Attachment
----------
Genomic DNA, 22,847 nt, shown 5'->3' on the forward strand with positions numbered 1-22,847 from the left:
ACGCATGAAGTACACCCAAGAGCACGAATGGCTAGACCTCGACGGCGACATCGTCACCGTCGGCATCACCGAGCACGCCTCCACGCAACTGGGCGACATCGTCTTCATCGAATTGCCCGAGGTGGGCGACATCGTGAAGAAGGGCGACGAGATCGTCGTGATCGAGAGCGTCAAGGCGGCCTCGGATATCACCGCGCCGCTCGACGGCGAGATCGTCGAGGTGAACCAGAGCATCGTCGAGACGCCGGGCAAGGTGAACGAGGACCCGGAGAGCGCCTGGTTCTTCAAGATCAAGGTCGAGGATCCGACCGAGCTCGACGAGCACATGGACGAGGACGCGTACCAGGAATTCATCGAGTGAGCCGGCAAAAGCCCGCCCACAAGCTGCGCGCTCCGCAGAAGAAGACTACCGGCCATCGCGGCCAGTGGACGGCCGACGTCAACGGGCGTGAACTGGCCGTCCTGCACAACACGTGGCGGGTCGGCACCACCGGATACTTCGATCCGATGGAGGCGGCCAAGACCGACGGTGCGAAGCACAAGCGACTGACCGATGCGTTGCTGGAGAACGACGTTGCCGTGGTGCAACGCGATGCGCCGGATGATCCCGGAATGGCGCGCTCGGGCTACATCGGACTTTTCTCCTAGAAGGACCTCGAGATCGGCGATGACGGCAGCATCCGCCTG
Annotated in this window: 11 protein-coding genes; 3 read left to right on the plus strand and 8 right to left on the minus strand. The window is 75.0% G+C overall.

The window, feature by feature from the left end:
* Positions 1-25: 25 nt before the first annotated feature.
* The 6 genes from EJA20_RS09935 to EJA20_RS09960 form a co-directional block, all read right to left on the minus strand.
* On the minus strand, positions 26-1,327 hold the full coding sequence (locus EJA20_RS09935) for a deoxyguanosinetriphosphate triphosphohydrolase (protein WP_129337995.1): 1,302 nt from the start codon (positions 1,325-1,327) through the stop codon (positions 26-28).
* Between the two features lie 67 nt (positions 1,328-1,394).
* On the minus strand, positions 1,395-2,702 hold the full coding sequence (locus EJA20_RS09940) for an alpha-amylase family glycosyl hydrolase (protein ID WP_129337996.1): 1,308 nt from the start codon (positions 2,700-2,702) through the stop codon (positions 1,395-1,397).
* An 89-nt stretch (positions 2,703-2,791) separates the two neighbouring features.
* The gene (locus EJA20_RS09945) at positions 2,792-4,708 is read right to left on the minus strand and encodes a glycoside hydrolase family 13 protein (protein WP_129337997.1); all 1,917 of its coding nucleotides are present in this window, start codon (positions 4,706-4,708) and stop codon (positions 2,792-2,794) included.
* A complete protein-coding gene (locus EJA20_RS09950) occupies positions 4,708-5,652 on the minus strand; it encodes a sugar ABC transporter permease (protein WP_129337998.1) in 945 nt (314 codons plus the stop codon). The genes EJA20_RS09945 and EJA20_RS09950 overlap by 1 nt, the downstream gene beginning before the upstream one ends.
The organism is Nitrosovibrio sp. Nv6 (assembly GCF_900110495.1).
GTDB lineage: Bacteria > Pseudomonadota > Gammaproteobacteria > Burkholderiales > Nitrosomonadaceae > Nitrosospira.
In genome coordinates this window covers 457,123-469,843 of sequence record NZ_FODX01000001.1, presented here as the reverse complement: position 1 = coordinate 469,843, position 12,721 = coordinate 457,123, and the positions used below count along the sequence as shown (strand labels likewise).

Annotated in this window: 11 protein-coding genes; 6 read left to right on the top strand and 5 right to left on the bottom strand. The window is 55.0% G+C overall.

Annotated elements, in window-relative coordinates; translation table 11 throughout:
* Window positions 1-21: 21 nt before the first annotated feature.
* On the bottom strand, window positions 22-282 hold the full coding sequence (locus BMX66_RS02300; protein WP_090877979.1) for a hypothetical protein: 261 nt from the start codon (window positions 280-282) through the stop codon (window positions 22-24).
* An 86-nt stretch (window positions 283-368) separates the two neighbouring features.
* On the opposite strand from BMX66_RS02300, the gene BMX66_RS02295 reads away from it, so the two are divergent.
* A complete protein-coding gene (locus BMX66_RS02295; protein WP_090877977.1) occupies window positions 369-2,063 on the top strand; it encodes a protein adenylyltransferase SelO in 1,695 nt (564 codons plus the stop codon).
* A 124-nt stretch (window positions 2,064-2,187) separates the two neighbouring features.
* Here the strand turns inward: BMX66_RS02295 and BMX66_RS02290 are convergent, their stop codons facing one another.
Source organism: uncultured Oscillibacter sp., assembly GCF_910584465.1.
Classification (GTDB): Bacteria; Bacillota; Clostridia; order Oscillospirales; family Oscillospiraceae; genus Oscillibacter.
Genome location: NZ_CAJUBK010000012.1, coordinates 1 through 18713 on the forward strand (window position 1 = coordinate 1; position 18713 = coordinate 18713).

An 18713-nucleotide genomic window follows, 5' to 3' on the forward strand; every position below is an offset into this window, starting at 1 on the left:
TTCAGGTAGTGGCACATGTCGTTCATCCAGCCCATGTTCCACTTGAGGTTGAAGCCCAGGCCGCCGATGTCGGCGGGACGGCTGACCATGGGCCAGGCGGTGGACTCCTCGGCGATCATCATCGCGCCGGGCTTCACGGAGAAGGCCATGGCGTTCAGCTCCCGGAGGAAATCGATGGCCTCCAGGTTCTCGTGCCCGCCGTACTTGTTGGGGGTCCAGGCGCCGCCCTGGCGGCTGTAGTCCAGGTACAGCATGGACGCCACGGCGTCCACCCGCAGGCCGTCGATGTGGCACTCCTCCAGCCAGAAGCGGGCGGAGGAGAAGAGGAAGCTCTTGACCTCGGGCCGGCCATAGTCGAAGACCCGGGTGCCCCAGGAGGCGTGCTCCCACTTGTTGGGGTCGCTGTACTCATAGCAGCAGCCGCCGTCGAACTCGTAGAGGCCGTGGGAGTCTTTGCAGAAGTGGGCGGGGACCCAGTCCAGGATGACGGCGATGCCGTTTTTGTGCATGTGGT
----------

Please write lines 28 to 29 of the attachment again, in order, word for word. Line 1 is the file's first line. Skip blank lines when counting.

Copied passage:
An 18713-nucleotide genomic window follows, 5' to 3' on the forward strand; every position below is an offset into this window, starting at 1 on the left:
TTCAGGTAGTGGCACATGTCGTTCATCCAGCCCATGTTCCACTTGAGGTTGAAGCCCAGGCCGCCGATGTCGGCGGGACGGCTGACCATGGGCCAGGCGGTGGACTCCTCGGCGATCATCATCGCGCCGGGCTTCACGGAGAAGGCCATGGCGTTCAGCTCCCGGAGGAAATCGATGGCCTCCAGGTTCTCGTGCCCGCCGTACTTGTTGGGGGTCCAGGCGCCGCCCTGGCGGCTGTAGTCCAGGTACAGCATGGACGCCACGGCGTCCACCCGCAGGCCGTCGATGTGGCACTCCTCCAGCCAGAAGCGGGCGGAGGAGAAGAGGAAGCTCTTGACCTCGGGCCGGCCATAGTCGAAGACCCGGGTGCCCCAGGAGGCGTGCTCCCACTTGTTGGGGTCGCTGTACTCATAGCAGCAGCCGCCGTCGAACTCGTAGAGGCCGTGGGAGTCTTTGCAGAAGTGGGCGGGGACCCAGTCCAGGATGACGGCGATGCCGTTTTTGTGCATGTGGT